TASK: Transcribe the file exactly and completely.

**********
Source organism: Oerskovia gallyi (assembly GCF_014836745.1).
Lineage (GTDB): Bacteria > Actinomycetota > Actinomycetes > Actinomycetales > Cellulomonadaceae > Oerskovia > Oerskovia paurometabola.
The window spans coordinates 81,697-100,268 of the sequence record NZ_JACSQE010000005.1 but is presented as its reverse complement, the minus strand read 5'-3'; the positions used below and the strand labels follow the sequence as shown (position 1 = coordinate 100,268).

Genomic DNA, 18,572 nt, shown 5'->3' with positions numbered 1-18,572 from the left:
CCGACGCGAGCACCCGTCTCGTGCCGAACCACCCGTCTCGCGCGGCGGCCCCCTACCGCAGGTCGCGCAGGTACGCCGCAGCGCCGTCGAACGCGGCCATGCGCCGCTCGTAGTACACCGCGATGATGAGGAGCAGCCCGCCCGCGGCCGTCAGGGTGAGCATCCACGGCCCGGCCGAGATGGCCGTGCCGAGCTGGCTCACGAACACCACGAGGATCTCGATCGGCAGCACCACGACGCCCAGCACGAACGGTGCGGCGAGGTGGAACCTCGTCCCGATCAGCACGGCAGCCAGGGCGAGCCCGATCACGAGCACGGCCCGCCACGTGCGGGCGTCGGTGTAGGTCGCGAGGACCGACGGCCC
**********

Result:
Source organism: Oerskovia gallyi (assembly GCF_014836745.1).
Lineage (GTDB): Bacteria > Actinomycetota > Actinomycetes > Actinomycetales > Cellulomonadaceae > Oerskovia > Oerskovia paurometabola.
The window spans coordinates 81,697-100,268 of the sequence record NZ_JACSQE010000005.1 but is presented as its reverse complement, the minus strand read 5'-3'; the positions used below and the strand labels follow the sequence as shown (position 1 = coordinate 100,268).

Genomic DNA, 18,572 nt, shown 5'->3' with positions numbered 1-18,572 from the left:
CCGACGCGAGCACCCGTCTCGTGCCGAACCACCCGTCTCGCGCGGCGGCCCCCTACCGCAGGTCGCGCAGGTACGCCGCAGCGCCGTCGAACGCGGCCATGCGCCGCTCGTAGTACACCGCGATGATGAGGAGCAGCCCGCCCGCGGCCGTCAGGGTGAGCATCCACGGCCCGGCCGAGATGGCCGTGCCGAGCTGGCTCACGAACACCACGAGGATCTCGATCGGCAGCACCACGACGCCCAGCACGAACGGTGCGGCGAGGTGGAACCTCGTCCCGATCAGCACGGCAGCCAGGGCGAGCCCGATCACGAGCACGGCCCGCCACGTGCGGGCGTCGGTGTAGGTCGCGAGGACCGACGGCCC